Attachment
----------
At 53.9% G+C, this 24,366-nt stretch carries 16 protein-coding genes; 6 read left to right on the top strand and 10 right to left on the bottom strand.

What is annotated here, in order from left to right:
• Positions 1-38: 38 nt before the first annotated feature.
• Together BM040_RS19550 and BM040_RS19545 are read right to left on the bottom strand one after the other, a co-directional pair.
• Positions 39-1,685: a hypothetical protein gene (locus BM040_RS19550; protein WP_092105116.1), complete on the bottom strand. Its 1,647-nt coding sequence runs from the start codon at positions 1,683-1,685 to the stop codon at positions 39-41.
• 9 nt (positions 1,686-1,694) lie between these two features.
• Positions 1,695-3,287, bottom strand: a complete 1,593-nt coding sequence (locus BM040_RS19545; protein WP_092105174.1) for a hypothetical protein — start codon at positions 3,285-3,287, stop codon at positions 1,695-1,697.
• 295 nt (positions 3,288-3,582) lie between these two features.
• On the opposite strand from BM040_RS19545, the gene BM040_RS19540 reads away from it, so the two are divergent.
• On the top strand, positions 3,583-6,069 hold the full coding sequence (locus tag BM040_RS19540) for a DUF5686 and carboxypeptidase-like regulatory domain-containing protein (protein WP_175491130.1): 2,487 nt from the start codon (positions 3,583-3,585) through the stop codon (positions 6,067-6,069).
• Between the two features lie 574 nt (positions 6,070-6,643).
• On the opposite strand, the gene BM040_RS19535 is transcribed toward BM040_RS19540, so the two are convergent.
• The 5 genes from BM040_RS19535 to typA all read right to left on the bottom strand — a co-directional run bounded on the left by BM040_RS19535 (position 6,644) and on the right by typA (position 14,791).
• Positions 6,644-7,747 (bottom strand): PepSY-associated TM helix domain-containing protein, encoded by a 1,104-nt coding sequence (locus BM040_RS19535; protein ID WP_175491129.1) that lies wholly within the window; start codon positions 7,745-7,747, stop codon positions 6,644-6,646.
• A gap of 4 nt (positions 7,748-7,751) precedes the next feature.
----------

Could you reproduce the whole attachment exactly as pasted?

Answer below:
At 53.9% G+C, this 24,366-nt stretch carries 16 protein-coding genes; 6 read left to right on the top strand and 10 right to left on the bottom strand.

What is annotated here, in order from left to right:
• Positions 1-38: 38 nt before the first annotated feature.
• Together BM040_RS19550 and BM040_RS19545 are read right to left on the bottom strand one after the other, a co-directional pair.
• Positions 39-1,685: a hypothetical protein gene (locus BM040_RS19550; protein WP_092105116.1), complete on the bottom strand. Its 1,647-nt coding sequence runs from the start codon at positions 1,683-1,685 to the stop codon at positions 39-41.
• 9 nt (positions 1,686-1,694) lie between these two features.
• Positions 1,695-3,287, bottom strand: a complete 1,593-nt coding sequence (locus BM040_RS19545; protein WP_092105174.1) for a hypothetical protein — start codon at positions 3,285-3,287, stop codon at positions 1,695-1,697.
• 295 nt (positions 3,288-3,582) lie between these two features.
• On the opposite strand from BM040_RS19545, the gene BM040_RS19540 reads away from it, so the two are divergent.
• On the top strand, positions 3,583-6,069 hold the full coding sequence (locus tag BM040_RS19540) for a DUF5686 and carboxypeptidase-like regulatory domain-containing protein (protein WP_175491130.1): 2,487 nt from the start codon (positions 3,583-3,585) through the stop codon (positions 6,067-6,069).
• Between the two features lie 574 nt (positions 6,070-6,643).
• On the opposite strand, the gene BM040_RS19535 is transcribed toward BM040_RS19540, so the two are convergent.
• The 5 genes from BM040_RS19535 to typA all read right to left on the bottom strand — a co-directional run bounded on the left by BM040_RS19535 (position 6,644) and on the right by typA (position 14,791).
• Positions 6,644-7,747 (bottom strand): PepSY-associated TM helix domain-containing protein, encoded by a 1,104-nt coding sequence (locus BM040_RS19535; protein ID WP_175491129.1) that lies wholly within the window; start codon positions 7,745-7,747, stop codon positions 6,644-6,646.
• A gap of 4 nt (positions 7,748-7,751) precedes the next feature.